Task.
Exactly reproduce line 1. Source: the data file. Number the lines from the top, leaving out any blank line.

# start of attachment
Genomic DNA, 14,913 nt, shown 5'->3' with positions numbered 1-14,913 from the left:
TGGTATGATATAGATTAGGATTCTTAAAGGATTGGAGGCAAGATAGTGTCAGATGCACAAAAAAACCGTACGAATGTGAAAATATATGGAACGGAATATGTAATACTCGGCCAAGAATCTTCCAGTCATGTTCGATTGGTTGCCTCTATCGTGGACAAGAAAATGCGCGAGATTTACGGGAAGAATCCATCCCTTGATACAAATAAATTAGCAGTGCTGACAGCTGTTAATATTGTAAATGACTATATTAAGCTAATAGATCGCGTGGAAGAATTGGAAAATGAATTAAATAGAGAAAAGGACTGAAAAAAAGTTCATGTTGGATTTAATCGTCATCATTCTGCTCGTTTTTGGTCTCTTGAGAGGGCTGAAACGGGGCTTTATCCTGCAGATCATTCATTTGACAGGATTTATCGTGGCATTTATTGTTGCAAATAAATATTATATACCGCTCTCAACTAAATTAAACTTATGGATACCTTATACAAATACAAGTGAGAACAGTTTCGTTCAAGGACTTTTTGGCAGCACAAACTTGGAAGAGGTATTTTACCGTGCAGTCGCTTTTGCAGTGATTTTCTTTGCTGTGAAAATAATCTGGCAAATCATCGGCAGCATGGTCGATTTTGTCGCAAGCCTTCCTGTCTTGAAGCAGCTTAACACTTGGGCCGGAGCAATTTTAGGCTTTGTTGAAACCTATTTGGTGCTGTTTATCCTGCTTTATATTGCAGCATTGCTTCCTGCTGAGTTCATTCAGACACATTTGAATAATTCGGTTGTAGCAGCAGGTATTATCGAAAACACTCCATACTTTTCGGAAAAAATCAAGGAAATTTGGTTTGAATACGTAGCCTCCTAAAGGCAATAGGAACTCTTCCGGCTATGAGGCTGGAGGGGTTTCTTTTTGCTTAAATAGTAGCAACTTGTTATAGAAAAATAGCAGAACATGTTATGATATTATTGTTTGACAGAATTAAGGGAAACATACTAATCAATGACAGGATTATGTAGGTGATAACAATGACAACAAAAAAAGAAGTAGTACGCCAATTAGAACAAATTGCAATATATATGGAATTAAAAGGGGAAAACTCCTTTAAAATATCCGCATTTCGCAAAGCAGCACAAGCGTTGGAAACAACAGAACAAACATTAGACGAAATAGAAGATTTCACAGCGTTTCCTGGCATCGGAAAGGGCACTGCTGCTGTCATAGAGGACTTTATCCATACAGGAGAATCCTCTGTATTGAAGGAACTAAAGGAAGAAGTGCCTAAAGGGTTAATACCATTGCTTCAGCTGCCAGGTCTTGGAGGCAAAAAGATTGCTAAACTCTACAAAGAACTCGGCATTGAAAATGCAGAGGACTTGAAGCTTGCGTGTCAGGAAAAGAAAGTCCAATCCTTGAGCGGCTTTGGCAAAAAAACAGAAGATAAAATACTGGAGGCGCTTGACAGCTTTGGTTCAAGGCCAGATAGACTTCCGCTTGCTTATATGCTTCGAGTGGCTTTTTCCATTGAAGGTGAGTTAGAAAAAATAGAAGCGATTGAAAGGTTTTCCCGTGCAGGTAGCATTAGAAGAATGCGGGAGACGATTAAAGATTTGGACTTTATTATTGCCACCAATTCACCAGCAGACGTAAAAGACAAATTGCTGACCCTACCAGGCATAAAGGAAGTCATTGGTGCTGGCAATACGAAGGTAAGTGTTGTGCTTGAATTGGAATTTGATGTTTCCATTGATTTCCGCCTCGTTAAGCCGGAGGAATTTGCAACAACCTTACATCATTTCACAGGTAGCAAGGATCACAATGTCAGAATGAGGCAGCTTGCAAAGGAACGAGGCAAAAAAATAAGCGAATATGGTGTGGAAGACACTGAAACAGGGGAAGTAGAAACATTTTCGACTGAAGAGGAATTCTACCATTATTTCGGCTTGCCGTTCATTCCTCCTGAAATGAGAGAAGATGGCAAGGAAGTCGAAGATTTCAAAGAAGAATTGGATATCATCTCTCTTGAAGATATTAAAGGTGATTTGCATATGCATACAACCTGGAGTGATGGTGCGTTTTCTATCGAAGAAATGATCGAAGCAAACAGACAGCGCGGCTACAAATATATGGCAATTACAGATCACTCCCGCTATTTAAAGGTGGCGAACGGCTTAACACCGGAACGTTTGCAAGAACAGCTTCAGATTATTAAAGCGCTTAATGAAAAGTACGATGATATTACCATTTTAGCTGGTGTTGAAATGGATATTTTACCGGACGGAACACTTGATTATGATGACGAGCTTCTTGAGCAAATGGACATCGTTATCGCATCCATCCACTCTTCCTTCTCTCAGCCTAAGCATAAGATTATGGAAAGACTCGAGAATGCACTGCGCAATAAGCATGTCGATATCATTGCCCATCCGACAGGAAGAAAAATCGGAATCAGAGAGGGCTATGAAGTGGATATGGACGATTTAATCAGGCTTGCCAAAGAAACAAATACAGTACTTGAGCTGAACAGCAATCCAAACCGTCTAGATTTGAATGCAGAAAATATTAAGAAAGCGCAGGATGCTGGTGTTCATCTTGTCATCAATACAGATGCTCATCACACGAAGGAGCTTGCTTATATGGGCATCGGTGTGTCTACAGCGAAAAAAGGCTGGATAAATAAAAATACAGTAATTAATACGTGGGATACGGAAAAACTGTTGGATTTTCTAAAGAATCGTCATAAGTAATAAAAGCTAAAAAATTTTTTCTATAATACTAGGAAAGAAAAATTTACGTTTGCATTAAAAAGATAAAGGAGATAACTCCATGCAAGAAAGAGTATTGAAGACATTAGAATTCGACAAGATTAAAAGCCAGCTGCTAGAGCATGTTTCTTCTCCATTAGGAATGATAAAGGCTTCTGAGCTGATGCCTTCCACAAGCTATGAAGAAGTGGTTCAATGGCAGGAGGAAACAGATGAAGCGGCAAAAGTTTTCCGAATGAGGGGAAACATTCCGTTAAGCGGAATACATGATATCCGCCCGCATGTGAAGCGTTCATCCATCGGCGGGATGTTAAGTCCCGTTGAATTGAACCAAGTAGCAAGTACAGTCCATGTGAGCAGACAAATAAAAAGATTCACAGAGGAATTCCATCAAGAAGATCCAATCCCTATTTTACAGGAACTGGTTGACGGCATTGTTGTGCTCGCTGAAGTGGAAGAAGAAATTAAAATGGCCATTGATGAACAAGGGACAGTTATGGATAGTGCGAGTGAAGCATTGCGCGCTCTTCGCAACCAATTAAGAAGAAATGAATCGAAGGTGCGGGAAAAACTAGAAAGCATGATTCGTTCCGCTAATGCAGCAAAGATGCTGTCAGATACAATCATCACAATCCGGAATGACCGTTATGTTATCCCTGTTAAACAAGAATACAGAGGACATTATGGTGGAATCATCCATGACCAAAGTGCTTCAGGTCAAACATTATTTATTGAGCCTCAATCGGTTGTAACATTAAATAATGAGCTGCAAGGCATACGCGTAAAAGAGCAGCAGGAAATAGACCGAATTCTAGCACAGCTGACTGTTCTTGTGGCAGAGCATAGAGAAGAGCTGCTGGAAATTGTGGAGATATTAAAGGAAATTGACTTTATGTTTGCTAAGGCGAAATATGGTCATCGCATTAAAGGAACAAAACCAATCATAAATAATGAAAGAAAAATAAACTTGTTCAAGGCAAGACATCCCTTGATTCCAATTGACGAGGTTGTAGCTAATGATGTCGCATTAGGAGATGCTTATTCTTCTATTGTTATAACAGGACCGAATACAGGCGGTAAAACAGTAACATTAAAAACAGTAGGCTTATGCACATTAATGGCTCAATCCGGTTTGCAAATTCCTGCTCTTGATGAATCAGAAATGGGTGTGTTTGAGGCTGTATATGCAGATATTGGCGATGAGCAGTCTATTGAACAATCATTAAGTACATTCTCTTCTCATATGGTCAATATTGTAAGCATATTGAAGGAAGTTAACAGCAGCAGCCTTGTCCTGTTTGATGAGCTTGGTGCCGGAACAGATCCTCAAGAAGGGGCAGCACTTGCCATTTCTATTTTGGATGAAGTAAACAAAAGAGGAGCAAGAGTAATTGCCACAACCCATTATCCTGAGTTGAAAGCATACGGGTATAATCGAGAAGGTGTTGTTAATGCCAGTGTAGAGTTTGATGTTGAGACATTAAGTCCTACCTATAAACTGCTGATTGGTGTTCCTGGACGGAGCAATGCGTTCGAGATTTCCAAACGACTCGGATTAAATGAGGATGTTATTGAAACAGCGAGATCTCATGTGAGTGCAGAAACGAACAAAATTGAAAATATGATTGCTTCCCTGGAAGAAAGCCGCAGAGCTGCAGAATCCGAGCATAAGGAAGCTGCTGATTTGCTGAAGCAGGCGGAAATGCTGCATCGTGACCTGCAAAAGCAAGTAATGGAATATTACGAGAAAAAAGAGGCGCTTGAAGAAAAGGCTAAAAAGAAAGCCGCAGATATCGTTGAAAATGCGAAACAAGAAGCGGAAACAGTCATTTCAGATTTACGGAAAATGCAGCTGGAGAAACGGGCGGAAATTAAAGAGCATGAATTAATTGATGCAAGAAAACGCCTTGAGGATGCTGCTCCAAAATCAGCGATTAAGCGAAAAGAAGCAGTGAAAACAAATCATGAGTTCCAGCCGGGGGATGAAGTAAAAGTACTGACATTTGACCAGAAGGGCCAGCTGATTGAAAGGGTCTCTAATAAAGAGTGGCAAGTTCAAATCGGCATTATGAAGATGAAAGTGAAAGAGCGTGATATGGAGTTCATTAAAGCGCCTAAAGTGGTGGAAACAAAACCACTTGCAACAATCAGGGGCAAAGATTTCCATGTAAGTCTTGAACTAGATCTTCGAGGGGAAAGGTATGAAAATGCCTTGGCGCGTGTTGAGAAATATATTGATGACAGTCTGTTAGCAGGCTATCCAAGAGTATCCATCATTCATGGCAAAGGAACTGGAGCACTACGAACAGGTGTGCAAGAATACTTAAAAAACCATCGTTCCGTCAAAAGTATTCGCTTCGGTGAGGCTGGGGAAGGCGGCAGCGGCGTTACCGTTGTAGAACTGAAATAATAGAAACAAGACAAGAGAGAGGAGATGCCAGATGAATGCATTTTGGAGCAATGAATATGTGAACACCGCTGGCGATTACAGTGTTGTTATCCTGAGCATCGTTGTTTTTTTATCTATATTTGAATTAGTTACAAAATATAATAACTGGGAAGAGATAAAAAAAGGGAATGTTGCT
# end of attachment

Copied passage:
Genomic DNA, 14,913 nt, shown 5'->3' with positions numbered 1-14,913 from the left: